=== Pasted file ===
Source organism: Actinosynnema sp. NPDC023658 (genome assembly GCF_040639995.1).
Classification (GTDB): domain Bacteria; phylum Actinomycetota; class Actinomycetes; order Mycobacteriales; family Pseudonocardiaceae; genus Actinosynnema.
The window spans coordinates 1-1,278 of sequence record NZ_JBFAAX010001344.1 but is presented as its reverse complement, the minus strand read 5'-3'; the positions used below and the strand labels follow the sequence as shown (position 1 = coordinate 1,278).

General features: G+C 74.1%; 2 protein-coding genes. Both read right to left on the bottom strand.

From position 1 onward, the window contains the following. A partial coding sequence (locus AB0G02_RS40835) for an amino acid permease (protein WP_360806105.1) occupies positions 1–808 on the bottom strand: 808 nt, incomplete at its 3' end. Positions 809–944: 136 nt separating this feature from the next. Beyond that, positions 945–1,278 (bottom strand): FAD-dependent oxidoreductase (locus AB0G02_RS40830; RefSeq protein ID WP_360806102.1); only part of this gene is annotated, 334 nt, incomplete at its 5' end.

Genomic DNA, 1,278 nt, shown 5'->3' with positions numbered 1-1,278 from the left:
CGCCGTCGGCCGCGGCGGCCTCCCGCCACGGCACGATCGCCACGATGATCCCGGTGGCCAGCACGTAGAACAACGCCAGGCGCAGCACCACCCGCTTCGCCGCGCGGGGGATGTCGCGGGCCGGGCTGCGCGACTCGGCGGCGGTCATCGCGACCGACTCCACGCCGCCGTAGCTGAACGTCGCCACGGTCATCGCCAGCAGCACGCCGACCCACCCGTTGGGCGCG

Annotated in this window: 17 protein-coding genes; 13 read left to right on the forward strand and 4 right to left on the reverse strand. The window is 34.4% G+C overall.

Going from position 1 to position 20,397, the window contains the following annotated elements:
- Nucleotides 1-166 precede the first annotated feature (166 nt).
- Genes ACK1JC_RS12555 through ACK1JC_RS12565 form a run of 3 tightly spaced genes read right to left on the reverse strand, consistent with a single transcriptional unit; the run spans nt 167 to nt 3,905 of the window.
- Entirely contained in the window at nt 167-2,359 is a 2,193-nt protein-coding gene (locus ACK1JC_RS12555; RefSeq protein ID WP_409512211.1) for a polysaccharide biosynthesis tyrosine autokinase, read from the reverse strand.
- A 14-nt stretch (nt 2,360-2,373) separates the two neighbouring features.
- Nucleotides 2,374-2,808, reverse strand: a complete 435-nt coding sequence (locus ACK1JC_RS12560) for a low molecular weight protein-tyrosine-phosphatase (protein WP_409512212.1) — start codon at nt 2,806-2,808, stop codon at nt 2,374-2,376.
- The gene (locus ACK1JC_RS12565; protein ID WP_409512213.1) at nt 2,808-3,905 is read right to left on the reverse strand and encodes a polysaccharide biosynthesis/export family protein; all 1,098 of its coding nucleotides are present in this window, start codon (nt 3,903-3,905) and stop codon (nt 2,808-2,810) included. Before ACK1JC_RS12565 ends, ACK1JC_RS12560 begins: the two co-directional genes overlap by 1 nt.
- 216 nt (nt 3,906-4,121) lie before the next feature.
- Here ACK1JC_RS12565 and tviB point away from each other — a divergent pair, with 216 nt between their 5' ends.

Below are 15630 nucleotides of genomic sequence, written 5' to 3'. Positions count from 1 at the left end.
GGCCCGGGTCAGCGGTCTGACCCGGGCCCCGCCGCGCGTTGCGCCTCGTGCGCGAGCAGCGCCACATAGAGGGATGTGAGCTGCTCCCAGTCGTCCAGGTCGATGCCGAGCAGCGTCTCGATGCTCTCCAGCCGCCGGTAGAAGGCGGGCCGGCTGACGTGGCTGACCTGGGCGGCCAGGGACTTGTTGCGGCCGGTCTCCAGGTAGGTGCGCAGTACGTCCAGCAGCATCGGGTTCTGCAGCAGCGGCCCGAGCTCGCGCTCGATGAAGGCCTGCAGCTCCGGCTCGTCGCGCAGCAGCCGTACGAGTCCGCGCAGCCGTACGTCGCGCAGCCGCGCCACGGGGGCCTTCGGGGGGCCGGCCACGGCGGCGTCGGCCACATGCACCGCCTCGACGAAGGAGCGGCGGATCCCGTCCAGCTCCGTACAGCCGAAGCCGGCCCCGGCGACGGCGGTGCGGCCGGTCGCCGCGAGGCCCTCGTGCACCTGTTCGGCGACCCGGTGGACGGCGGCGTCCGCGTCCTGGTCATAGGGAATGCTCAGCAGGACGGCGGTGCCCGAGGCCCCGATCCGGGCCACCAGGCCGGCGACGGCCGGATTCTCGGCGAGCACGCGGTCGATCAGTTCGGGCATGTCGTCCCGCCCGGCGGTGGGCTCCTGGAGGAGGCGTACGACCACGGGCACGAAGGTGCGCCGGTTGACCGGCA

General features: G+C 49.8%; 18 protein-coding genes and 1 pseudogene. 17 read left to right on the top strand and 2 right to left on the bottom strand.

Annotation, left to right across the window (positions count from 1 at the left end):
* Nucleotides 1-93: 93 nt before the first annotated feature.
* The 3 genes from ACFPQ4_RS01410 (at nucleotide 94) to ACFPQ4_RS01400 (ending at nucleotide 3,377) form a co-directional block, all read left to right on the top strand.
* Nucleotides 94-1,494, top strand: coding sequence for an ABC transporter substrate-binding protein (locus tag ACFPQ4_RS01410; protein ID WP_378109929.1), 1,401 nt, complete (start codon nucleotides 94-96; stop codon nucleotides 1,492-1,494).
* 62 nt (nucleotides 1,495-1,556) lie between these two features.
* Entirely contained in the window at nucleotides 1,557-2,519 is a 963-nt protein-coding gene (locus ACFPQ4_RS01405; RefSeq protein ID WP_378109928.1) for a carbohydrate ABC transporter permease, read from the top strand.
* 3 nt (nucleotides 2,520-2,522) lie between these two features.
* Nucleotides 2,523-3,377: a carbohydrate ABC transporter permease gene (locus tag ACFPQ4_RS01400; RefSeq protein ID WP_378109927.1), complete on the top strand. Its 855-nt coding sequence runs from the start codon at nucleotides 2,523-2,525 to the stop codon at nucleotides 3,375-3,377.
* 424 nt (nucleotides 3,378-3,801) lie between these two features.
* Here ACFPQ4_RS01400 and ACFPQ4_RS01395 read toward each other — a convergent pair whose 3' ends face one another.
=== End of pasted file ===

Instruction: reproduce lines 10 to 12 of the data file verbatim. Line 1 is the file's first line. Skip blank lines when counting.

- Nucleotides 1-166 precede the first annotated feature (166 nt).
- Genes ACK1JC_RS12555 through ACK1JC_RS12565 form a run of 3 tightly spaced genes read right to left on the reverse strand, consistent with a single transcriptional unit; the run spans nt 167 to nt 3,905 of the window.
- Entirely contained in the window at nt 167-2,359 is a 2,193-nt protein-coding gene (locus ACK1JC_RS12555; RefSeq protein ID WP_409512211.1) for a polysaccharide biosynthesis tyrosine autokinase, read from the reverse strand.